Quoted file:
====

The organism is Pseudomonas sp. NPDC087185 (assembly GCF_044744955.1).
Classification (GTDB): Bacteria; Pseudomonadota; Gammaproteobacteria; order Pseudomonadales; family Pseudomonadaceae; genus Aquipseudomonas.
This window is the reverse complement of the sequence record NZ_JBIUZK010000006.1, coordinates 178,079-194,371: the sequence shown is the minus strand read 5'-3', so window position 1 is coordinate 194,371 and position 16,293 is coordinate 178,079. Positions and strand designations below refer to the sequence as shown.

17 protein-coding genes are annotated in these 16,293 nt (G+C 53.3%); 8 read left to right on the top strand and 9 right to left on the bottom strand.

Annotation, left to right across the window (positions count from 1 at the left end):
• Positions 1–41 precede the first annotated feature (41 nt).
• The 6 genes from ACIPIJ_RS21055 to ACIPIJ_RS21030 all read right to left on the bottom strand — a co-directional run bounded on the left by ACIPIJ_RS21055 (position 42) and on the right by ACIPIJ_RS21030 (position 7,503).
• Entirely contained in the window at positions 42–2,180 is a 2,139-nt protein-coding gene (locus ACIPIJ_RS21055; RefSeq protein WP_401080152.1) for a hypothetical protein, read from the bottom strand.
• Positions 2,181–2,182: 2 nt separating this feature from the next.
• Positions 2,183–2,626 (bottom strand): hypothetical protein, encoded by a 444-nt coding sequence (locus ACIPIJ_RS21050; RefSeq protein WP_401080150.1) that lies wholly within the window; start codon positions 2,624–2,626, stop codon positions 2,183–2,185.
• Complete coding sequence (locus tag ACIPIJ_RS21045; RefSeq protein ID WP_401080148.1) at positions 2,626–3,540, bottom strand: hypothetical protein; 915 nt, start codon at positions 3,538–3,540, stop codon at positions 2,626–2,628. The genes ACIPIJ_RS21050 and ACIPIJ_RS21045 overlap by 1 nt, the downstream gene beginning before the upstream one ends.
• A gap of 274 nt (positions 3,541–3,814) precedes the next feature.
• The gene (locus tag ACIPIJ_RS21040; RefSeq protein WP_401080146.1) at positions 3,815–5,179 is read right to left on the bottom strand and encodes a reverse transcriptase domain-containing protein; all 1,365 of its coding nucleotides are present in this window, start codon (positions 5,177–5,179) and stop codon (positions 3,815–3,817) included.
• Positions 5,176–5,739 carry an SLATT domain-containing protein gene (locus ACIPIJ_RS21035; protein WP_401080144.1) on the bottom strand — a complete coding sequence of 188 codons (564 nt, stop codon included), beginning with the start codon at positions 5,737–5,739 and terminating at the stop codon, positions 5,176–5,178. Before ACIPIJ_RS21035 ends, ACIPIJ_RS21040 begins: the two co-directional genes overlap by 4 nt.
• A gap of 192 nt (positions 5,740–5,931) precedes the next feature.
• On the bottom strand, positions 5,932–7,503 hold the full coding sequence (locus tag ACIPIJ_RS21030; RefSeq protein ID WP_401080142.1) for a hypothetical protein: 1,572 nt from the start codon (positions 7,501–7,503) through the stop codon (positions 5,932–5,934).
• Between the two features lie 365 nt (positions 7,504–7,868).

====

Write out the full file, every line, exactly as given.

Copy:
The organism is Pseudomonas sp. NPDC087185 (assembly GCF_044744955.1).
Classification (GTDB): Bacteria; Pseudomonadota; Gammaproteobacteria; order Pseudomonadales; family Pseudomonadaceae; genus Aquipseudomonas.
This window is the reverse complement of the sequence record NZ_JBIUZK010000006.1, coordinates 178,079-194,371: the sequence shown is the minus strand read 5'-3', so window position 1 is coordinate 194,371 and position 16,293 is coordinate 178,079. Positions and strand designations below refer to the sequence as shown.

17 protein-coding genes are annotated in these 16,293 nt (G+C 53.3%); 8 read left to right on the top strand and 9 right to left on the bottom strand.

Annotation, left to right across the window (positions count from 1 at the left end):
• Positions 1–41 precede the first annotated feature (41 nt).
• The 6 genes from ACIPIJ_RS21055 to ACIPIJ_RS21030 all read right to left on the bottom strand — a co-directional run bounded on the left by ACIPIJ_RS21055 (position 42) and on the right by ACIPIJ_RS21030 (position 7,503).
• Entirely contained in the window at positions 42–2,180 is a 2,139-nt protein-coding gene (locus ACIPIJ_RS21055; RefSeq protein WP_401080152.1) for a hypothetical protein, read from the bottom strand.
• Positions 2,181–2,182: 2 nt separating this feature from the next.
• Positions 2,183–2,626 (bottom strand): hypothetical protein, encoded by a 444-nt coding sequence (locus ACIPIJ_RS21050; RefSeq protein WP_401080150.1) that lies wholly within the window; start codon positions 2,624–2,626, stop codon positions 2,183–2,185.
• Complete coding sequence (locus tag ACIPIJ_RS21045; RefSeq protein ID WP_401080148.1) at positions 2,626–3,540, bottom strand: hypothetical protein; 915 nt, start codon at positions 3,538–3,540, stop codon at positions 2,626–2,628. The genes ACIPIJ_RS21050 and ACIPIJ_RS21045 overlap by 1 nt, the downstream gene beginning before the upstream one ends.
• A gap of 274 nt (positions 3,541–3,814) precedes the next feature.
• The gene (locus tag ACIPIJ_RS21040; RefSeq protein WP_401080146.1) at positions 3,815–5,179 is read right to left on the bottom strand and encodes a reverse transcriptase domain-containing protein; all 1,365 of its coding nucleotides are present in this window, start codon (positions 5,177–5,179) and stop codon (positions 3,815–3,817) included.
• Positions 5,176–5,739 carry an SLATT domain-containing protein gene (locus ACIPIJ_RS21035; protein WP_401080144.1) on the bottom strand — a complete coding sequence of 188 codons (564 nt, stop codon included), beginning with the start codon at positions 5,737–5,739 and terminating at the stop codon, positions 5,176–5,178. Before ACIPIJ_RS21035 ends, ACIPIJ_RS21040 begins: the two co-directional genes overlap by 4 nt.
• A gap of 192 nt (positions 5,740–5,931) precedes the next feature.
• On the bottom strand, positions 5,932–7,503 hold the full coding sequence (locus tag ACIPIJ_RS21030; RefSeq protein ID WP_401080142.1) for a hypothetical protein: 1,572 nt from the start codon (positions 7,501–7,503) through the stop codon (positions 5,932–5,934).
• Between the two features lie 365 nt (positions 7,504–7,868).